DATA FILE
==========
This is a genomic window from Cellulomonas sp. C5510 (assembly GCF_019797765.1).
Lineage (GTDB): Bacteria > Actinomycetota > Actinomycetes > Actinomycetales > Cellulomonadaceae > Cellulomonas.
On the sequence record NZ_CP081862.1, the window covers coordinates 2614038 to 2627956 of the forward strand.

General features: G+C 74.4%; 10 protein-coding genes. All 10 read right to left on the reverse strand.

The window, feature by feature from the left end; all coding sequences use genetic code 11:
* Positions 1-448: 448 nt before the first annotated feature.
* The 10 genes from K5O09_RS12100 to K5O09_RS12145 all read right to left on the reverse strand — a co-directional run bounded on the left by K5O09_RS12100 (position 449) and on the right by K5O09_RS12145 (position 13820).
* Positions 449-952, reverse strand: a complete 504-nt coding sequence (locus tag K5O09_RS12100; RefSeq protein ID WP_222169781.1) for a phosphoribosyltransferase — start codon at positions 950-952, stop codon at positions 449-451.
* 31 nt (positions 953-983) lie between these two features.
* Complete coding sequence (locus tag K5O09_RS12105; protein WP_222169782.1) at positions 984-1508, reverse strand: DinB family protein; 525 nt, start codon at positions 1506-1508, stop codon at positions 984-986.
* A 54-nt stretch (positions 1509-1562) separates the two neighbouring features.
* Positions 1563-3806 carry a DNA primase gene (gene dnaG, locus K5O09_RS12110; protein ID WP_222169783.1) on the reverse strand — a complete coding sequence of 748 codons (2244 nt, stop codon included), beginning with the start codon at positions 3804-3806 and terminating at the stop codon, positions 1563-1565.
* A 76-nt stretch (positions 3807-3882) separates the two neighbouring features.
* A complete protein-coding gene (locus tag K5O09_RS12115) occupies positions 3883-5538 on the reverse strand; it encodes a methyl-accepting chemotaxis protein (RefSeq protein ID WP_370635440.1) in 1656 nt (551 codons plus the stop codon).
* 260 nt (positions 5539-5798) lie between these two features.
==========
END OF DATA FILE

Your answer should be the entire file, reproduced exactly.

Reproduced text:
This is a genomic window from Cellulomonas sp. C5510 (assembly GCF_019797765.1).
Lineage (GTDB): Bacteria > Actinomycetota > Actinomycetes > Actinomycetales > Cellulomonadaceae > Cellulomonas.
On the sequence record NZ_CP081862.1, the window covers coordinates 2614038 to 2627956 of the forward strand.

General features: G+C 74.4%; 10 protein-coding genes. All 10 read right to left on the reverse strand.

The window, feature by feature from the left end; all coding sequences use genetic code 11:
* Positions 1-448: 448 nt before the first annotated feature.
* The 10 genes from K5O09_RS12100 to K5O09_RS12145 all read right to left on the reverse strand — a co-directional run bounded on the left by K5O09_RS12100 (position 449) and on the right by K5O09_RS12145 (position 13820).
* Positions 449-952, reverse strand: a complete 504-nt coding sequence (locus tag K5O09_RS12100; RefSeq protein ID WP_222169781.1) for a phosphoribosyltransferase — start codon at positions 950-952, stop codon at positions 449-451.
* 31 nt (positions 953-983) lie between these two features.
* Complete coding sequence (locus tag K5O09_RS12105; protein WP_222169782.1) at positions 984-1508, reverse strand: DinB family protein; 525 nt, start codon at positions 1506-1508, stop codon at positions 984-986.
* A 54-nt stretch (positions 1509-1562) separates the two neighbouring features.
* Positions 1563-3806 carry a DNA primase gene (gene dnaG, locus K5O09_RS12110; protein ID WP_222169783.1) on the reverse strand — a complete coding sequence of 748 codons (2244 nt, stop codon included), beginning with the start codon at positions 3804-3806 and terminating at the stop codon, positions 1563-1565.
* A 76-nt stretch (positions 3807-3882) separates the two neighbouring features.
* A complete protein-coding gene (locus tag K5O09_RS12115) occupies positions 3883-5538 on the reverse strand; it encodes a methyl-accepting chemotaxis protein (RefSeq protein ID WP_370635440.1) in 1656 nt (551 codons plus the stop codon).
* 260 nt (positions 5539-5798) lie between these two features.